Items tagged with Privacy

The Wynn hotel and casino in Las Vegas is going high tech by equipping all 4,748 rooms with an Amazon Echo smart speaker. Wynn Chairman and CEO Steve Wynn likened the hands-free speaker to having a personal butler, saying that in all the years he has been in the business he's never seen a better implementation of technology designed to make the user experience more seamless. He might be right, but having an Internet-connected speaker in every room also challenges the notion that what happens in Vegas stays in Vegas, as the popular phrase goes. "As we have moved through the years, technology has... Read more...
An appeals court in Florida has overturned a previous ruling that stated a man suspected of voyeurism should not be compelled to give up the passcode to his iPhone as it violate the Fifth Amendment and force him to testify against himself. The appeals court disagreed with that ruling and has ordered the iPhone owner to provide his four-digit passcode to law enforcement.Police arrested Aaron Stahl after a woman who was out shopping allegedly saw him bend down and extend and an illuminated mobile phone under her skirt. Court records say that when she confronted Stahl about the incident, he claimed... Read more...
When the topic of encryption comes up, it is often related to smartphones and tablets, and the differing opinions on the matter between hardware makers such as Google and Apple versus government agencies. Those are not the only areas where encryption matters. In an open letter to the camera makers around the world, Freedom of the Press Foundation makes a plea to build encryption into still photo and video cameras to protect the "safety and security" of photojournalists and filmmakers, along with their sources.The open letter is signed by more 150 documentary filmmakers and photojournalists. It... Read more...
It's no secret that Apple places a high value on customer security and privacy, and the company goes to great lengths to make sure that it's a market-leader in both regards. However, even the most careful companies can be exposed to crippling security vulnerabilities. If software contains a previously unidentified bug or exploit, it just sits there waiting for some enterprising user to spot it. And that's just what happened with Apple's Activation Lock. When an iPhone or iPad is lost, the user has the ability to enable "Find My iPhone", which can immediately locks the device, requiring correct... Read more...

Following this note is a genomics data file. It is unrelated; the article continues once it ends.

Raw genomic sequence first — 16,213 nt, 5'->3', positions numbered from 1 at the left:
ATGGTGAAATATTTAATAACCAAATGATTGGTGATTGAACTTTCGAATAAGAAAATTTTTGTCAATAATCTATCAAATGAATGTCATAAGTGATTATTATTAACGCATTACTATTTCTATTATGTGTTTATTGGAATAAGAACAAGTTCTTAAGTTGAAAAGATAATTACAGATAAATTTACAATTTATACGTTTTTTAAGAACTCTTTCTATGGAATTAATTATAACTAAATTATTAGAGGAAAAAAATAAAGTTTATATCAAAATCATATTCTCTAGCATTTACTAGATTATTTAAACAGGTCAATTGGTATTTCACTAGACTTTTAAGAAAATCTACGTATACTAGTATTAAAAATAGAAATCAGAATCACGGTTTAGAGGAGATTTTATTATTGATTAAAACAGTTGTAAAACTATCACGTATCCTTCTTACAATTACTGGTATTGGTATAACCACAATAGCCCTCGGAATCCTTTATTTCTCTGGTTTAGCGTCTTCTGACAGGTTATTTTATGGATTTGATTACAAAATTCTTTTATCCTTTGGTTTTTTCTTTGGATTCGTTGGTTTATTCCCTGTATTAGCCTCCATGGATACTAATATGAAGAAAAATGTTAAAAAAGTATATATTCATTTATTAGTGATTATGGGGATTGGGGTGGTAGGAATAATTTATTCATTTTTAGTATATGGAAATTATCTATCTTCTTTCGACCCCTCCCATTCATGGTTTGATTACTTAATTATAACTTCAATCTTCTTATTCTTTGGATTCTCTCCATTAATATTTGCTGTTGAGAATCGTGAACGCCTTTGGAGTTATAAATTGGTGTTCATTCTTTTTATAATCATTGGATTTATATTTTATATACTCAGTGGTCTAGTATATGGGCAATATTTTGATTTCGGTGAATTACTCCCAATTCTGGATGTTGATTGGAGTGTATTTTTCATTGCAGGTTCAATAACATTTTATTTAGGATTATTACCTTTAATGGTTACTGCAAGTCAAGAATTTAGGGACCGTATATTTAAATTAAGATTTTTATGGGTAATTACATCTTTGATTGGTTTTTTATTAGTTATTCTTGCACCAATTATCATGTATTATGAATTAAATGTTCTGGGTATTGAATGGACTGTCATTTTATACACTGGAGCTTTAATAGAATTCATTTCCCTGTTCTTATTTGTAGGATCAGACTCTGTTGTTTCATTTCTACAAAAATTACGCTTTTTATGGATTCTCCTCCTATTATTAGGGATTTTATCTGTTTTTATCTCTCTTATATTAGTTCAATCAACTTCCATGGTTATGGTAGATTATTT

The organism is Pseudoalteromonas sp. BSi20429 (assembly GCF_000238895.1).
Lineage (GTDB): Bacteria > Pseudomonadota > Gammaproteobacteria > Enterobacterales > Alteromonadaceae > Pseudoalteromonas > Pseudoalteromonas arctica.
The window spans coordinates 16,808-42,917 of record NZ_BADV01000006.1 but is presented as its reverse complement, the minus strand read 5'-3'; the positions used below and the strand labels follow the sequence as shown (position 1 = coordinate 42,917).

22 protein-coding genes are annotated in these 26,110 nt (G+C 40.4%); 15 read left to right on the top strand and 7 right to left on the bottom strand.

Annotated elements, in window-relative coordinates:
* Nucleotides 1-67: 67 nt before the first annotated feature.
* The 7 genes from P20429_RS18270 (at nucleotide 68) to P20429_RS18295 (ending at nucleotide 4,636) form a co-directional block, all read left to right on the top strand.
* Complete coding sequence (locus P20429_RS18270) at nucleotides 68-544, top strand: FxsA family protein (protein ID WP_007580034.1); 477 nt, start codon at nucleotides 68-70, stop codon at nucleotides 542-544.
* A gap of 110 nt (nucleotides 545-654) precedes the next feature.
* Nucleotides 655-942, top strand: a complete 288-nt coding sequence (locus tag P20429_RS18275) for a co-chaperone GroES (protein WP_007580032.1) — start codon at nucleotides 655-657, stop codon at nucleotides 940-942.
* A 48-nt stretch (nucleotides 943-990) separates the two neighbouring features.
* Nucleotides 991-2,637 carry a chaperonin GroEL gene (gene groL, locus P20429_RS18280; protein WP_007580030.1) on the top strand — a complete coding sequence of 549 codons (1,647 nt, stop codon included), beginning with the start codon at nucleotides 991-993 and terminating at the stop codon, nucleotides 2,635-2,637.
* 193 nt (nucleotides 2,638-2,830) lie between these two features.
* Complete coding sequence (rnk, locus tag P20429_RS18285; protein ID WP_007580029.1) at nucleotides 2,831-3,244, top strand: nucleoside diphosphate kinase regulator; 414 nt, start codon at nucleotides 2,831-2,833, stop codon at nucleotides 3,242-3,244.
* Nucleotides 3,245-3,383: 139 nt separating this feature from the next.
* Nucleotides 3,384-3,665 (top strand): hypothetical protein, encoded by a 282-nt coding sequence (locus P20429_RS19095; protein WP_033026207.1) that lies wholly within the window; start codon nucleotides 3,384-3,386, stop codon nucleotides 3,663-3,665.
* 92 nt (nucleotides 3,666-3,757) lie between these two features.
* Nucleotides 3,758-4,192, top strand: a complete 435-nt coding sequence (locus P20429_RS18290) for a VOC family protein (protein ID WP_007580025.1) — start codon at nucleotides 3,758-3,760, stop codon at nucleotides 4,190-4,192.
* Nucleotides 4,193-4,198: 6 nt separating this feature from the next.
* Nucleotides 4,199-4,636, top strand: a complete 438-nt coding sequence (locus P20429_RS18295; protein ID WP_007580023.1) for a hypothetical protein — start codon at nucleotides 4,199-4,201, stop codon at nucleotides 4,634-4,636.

The Supreme Court approved a series of changes to Rule 41 of the Federal Rules of Criminal Procedure by the United States Department of Justice that go into effect today. Those changes, which the DoJ proposed earlier this year and that were never discussed by Congress, gives the FBI permission to hack into multiple computer systems here and abroad with a just a single warrant in cases where they're part of a botnet or otherwise can't be traced to a precise location.Any U.S. judge can authorize such a warrant, including magistrate judges who typically only issue warrants within their own jurisdiction.... Read more...
It's been proven that some tech companies have been willing to cater to the government's every need, but others -- namely Google -- remain adamant about transparency regarding shady practices. Earlier this year, we reported on Google's new feature that informs users if they've become the target of state-sponsored attackers, so as to help you better protect yourself via whatever means you have available. We can't imagine what it's like to receive a notification like this, but it can't be a great feeling. Now, we're reminded that this functionality exists, as a slew of journalists and professors... Read more...
There are steps you can take to reclaim your privacy, such as putting a piece of black tape over your laptop's webcam, but unless you're willing to disconnect completely, total privacy might be a myth. Case in point, researchers at Israel's Ben Gurion University recently demonstrated how easy it is to hack a system so that the headphones record sound like a microphone. The proof-of-concept computer code at work is called "Speake(a)r" and what it does is repurpose the speakers inside headphones to record audio. It does this by capturing vibrations in the air and converting them into electromagnetic... Read more...